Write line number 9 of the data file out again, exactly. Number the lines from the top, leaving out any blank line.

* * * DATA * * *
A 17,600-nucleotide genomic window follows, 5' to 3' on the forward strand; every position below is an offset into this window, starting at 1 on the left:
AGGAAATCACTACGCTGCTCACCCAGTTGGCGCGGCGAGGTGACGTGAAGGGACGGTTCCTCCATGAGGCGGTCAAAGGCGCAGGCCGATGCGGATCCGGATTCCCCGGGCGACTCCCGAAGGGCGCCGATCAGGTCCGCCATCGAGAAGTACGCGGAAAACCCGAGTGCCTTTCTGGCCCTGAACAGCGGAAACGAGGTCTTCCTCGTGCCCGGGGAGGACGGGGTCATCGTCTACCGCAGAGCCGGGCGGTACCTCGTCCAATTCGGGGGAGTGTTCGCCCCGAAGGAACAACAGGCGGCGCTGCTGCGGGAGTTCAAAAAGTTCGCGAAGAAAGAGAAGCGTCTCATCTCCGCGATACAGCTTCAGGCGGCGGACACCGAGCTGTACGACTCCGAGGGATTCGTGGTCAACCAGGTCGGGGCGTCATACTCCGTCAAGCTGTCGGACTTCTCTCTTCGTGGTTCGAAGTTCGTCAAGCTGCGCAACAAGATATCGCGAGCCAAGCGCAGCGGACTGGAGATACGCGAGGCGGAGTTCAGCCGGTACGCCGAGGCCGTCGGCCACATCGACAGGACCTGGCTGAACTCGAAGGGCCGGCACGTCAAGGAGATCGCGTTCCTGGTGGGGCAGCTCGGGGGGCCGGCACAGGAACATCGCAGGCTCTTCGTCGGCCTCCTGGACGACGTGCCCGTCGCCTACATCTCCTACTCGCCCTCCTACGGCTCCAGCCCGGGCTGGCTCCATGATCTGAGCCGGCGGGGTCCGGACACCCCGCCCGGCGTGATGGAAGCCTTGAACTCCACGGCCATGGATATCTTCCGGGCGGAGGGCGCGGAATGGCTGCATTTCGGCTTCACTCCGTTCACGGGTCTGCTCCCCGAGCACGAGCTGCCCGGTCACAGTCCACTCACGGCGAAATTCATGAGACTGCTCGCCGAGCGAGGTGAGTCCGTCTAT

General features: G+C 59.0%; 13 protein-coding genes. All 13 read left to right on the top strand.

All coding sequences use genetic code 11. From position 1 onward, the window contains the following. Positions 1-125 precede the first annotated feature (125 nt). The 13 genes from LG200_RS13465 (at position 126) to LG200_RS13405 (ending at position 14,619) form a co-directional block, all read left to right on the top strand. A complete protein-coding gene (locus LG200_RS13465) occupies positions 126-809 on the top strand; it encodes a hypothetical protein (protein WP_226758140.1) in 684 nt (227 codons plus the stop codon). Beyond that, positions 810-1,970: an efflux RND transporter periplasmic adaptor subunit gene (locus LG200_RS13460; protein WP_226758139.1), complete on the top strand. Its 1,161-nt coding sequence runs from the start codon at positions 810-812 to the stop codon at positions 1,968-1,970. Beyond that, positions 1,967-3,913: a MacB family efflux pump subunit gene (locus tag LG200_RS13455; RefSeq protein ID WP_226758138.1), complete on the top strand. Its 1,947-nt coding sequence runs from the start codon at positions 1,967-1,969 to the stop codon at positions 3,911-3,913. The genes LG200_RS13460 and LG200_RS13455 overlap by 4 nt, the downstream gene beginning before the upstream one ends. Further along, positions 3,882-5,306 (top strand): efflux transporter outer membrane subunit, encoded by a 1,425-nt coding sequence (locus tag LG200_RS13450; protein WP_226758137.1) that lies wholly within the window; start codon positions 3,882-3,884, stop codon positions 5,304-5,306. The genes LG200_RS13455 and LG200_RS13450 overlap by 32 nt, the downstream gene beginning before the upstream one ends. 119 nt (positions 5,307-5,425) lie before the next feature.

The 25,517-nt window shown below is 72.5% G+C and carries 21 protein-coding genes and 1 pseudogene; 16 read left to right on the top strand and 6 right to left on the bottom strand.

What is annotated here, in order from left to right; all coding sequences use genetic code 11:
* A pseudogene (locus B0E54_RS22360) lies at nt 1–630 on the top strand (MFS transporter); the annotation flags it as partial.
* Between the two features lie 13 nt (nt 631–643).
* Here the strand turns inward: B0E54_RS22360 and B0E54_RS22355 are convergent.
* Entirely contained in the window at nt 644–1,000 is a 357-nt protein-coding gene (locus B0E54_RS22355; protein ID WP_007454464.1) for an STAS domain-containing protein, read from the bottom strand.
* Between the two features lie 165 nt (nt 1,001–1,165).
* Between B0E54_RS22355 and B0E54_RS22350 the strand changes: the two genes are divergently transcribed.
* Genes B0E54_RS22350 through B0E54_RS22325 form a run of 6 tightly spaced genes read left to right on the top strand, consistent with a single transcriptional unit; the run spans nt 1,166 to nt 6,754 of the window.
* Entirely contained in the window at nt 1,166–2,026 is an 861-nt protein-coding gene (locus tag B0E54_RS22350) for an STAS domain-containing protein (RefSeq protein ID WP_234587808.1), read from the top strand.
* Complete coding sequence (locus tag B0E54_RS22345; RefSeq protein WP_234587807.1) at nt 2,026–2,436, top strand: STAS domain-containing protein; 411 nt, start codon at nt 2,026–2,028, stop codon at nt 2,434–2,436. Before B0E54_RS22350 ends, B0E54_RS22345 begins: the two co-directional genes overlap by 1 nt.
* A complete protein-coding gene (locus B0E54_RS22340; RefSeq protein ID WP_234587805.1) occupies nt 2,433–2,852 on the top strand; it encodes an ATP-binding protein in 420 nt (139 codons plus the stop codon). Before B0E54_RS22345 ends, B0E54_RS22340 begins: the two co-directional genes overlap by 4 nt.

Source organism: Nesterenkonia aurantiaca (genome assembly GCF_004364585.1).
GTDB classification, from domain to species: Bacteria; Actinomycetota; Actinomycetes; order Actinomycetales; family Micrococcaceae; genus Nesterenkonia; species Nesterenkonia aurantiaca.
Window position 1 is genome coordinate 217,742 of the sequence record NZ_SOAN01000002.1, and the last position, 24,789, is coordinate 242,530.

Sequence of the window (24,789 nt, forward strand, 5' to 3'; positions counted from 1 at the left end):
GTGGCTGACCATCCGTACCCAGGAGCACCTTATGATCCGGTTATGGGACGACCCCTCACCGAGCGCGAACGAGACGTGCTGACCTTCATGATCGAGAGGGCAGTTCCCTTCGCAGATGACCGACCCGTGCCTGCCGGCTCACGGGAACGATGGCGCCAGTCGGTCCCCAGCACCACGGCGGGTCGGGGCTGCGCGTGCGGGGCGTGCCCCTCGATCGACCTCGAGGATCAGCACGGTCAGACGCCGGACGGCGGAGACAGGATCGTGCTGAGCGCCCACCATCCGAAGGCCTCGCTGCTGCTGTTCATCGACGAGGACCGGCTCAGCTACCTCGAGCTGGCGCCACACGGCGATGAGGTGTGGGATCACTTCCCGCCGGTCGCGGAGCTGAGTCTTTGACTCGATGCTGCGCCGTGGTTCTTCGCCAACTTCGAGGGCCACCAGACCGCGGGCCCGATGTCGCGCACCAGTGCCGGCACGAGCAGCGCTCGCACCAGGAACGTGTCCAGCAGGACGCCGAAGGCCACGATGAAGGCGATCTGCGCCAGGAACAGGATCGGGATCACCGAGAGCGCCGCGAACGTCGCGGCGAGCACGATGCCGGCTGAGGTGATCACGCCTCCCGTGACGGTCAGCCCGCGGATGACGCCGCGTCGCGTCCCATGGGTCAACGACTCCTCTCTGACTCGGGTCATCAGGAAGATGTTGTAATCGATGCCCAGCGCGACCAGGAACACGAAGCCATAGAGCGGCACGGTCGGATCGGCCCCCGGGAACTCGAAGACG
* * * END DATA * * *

* Here the strand turns inward: B0E54_RS22360 and B0E54_RS22355 are convergent.